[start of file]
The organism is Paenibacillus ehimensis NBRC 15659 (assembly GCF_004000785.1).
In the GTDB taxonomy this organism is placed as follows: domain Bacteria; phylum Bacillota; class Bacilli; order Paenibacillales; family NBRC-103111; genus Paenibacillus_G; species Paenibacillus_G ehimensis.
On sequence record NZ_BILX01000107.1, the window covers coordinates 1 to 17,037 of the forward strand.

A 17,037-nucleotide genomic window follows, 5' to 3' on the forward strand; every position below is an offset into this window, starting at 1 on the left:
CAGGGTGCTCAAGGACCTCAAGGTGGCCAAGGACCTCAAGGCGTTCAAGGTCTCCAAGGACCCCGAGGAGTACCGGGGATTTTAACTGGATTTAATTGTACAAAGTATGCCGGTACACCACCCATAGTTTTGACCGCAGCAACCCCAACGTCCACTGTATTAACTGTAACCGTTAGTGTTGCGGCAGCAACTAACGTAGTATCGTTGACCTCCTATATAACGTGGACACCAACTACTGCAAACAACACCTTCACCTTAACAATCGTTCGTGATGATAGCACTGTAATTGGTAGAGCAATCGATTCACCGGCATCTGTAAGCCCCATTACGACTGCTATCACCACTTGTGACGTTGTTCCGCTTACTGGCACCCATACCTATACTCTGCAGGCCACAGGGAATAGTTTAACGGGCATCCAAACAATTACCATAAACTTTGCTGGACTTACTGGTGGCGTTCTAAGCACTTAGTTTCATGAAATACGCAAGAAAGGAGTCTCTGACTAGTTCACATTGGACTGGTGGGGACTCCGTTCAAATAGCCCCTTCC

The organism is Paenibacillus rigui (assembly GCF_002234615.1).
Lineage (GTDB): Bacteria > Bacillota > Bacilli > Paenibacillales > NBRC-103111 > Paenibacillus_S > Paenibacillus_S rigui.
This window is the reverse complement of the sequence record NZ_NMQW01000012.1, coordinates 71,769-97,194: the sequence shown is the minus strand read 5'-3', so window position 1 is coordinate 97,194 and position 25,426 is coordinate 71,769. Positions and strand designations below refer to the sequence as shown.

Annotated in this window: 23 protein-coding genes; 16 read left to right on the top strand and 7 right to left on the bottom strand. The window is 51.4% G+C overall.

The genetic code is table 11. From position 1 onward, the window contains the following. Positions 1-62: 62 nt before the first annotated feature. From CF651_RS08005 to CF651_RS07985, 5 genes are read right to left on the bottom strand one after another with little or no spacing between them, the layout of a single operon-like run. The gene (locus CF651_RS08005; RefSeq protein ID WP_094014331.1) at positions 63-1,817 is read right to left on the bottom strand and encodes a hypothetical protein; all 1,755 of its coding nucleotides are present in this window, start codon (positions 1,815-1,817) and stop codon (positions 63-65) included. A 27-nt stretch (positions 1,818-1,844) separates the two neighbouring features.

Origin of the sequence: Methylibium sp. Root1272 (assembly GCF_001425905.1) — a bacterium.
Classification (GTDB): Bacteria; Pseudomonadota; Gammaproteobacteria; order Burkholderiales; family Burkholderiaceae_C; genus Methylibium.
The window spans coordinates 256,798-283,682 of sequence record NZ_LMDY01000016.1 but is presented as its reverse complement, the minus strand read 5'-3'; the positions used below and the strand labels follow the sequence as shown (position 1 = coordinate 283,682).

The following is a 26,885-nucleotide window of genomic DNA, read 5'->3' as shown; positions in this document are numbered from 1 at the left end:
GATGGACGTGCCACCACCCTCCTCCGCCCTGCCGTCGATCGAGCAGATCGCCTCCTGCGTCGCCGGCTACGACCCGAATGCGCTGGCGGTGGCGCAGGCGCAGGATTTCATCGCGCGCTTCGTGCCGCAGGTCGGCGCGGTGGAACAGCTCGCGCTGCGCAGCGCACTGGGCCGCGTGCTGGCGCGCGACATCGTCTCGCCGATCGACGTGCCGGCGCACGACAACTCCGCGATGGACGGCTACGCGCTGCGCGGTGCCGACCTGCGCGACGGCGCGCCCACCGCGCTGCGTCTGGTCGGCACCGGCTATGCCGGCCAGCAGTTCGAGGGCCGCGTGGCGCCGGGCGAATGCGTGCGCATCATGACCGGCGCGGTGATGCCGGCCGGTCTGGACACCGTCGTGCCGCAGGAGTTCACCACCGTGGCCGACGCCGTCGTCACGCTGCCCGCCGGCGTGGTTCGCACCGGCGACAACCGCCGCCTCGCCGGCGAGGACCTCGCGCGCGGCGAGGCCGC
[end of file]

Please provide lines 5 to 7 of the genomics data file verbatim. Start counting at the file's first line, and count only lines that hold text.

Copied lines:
CAGGGTGCTCAAGGACCTCAAGGTGGCCAAGGACCTCAAGGCGTTCAAGGTCTCCAAGGACCCCGAGGAGTACCGGGGATTTTAACTGGATTTAATTGTACAAAGTATGCCGGTACACCACCCATAGTTTTGACCGCAGCAACCCCAACGTCCACTGTATTAACTGTAACCGTTAGTGTTGCGGCAGCAACTAACGTAGTATCGTTGACCTCCTATATAACGTGGACACCAACTACTGCAAACAACACCTTCACCTTAACAATCGTTCGTGATGATAGCACTGTAATTGGTAGAGCAATCGATTCACCGGCATCTGTAAGCCCCATTACGACTGCTATCACCACTTGTGACGTTGTTCCGCTTACTGGCACCCATACCTATACTCTGCAGGCCACAGGGAATAGTTTAACGGGCATCCAAACAATTACCATAAACTTTGCTGGACTTACTGGTGGCGTTCTAAGCACTTAGTTTCATGAAATACGCAAGAAAGGAGTCTCTGACTAGTTCACATTGGACTGGTGGGGACTCCGTTCAAATAGCCCCTTCC

The organism is Paenibacillus rigui (assembly GCF_002234615.1).
Lineage (GTDB): Bacteria > Bacillota > Bacilli > Paenibacillales > NBRC-103111 > Paenibacillus_S > Paenibacillus_S rigui.